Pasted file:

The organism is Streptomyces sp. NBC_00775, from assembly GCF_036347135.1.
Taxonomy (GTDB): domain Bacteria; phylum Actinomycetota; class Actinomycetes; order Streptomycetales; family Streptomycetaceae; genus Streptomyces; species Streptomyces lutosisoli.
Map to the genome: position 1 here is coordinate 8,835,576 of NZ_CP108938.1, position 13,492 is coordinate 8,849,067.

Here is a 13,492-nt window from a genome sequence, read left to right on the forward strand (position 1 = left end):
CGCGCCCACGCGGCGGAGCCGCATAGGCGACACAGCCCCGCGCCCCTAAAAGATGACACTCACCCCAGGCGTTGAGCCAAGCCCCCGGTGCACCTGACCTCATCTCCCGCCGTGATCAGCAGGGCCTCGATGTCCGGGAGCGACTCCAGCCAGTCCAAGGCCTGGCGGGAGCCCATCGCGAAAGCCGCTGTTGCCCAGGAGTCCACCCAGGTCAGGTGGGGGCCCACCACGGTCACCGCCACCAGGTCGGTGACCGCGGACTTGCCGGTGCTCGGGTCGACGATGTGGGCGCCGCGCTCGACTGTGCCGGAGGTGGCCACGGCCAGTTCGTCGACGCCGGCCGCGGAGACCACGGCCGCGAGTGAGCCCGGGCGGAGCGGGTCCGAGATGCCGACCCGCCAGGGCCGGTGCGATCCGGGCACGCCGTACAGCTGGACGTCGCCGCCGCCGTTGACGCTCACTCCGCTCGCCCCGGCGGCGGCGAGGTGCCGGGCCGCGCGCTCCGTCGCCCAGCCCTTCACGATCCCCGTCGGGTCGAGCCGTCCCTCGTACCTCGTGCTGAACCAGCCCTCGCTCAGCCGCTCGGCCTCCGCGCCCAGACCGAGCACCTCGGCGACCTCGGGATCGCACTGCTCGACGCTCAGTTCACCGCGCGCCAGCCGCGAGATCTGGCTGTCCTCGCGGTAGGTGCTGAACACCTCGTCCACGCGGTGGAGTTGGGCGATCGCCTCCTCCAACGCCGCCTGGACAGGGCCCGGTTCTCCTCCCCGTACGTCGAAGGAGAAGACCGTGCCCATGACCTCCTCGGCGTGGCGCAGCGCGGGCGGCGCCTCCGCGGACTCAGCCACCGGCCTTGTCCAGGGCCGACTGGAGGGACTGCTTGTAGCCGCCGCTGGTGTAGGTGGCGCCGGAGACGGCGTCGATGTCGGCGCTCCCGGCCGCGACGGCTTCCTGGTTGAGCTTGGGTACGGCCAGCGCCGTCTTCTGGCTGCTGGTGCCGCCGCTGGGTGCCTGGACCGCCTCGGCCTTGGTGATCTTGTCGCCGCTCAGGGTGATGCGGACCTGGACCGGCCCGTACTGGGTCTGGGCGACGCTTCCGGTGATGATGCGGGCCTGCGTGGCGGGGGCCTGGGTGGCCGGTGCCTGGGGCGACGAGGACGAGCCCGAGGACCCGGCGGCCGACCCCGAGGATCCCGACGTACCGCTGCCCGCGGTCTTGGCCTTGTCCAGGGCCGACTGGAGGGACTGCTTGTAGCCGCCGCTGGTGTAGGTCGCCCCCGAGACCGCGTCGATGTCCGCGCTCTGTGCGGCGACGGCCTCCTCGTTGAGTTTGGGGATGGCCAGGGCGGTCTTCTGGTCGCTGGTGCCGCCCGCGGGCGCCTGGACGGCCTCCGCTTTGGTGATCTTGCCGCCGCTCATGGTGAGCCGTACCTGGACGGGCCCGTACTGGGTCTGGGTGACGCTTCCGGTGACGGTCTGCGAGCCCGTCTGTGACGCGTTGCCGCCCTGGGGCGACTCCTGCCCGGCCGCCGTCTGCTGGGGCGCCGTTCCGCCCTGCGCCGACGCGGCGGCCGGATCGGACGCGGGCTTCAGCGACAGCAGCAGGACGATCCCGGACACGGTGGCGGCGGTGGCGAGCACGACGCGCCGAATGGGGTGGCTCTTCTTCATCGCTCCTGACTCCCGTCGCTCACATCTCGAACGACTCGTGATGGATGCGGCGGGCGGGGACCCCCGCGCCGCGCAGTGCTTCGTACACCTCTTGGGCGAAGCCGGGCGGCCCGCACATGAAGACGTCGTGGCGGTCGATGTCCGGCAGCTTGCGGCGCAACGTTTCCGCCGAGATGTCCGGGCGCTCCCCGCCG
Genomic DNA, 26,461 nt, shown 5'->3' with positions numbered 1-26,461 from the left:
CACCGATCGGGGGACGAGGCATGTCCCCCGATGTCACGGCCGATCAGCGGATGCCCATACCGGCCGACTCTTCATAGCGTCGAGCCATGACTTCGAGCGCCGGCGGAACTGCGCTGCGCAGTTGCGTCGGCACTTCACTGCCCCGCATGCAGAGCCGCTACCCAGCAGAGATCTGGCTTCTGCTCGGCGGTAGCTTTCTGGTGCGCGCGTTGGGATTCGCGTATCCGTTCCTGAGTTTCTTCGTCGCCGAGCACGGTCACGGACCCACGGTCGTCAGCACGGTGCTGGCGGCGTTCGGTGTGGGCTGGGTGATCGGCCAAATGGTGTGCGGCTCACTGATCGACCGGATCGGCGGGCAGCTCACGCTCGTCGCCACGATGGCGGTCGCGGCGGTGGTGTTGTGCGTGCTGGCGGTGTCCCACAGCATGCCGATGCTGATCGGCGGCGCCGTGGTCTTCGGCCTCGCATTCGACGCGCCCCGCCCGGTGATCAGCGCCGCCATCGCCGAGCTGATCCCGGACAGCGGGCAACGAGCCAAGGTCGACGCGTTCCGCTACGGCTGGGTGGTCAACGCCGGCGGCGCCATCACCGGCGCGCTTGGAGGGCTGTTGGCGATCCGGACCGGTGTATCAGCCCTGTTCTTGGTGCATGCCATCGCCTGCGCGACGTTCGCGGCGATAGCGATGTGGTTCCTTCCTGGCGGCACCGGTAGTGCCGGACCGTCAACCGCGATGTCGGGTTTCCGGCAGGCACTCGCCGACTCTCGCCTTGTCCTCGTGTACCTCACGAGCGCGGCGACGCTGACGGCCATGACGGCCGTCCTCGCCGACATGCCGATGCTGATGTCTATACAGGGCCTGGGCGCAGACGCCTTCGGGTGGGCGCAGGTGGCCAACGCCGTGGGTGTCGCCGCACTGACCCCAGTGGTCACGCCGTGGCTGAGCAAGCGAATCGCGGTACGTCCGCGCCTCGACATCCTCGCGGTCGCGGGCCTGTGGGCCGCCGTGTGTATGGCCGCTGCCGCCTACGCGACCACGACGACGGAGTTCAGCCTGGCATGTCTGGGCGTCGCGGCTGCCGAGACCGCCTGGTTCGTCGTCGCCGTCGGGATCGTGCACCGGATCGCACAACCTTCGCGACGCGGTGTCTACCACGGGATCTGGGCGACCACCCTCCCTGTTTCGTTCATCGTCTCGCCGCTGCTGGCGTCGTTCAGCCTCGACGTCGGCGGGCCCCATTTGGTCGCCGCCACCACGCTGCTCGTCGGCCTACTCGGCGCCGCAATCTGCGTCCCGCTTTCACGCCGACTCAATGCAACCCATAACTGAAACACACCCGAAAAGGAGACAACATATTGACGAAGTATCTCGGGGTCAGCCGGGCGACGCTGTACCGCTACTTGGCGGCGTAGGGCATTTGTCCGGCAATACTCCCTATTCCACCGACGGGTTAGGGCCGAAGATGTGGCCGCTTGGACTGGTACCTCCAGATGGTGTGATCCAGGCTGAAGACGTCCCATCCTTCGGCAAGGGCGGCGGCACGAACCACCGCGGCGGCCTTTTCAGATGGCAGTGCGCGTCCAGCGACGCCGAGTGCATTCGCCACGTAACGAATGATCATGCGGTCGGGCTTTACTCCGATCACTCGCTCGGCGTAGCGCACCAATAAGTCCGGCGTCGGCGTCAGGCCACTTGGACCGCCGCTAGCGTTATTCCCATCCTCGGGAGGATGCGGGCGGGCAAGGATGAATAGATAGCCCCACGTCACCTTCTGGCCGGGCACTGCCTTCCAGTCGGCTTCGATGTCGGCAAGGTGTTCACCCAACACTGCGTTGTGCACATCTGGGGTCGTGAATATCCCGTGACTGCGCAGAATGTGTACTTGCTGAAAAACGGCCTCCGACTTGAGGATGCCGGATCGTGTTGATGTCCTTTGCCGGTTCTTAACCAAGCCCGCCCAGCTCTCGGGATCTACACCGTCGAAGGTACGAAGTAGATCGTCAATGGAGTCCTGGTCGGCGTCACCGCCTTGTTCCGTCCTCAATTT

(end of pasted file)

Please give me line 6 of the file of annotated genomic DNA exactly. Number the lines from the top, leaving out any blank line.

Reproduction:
Genomic DNA, 26,461 nt, shown 5'->3' with positions numbered 1-26,461 from the left: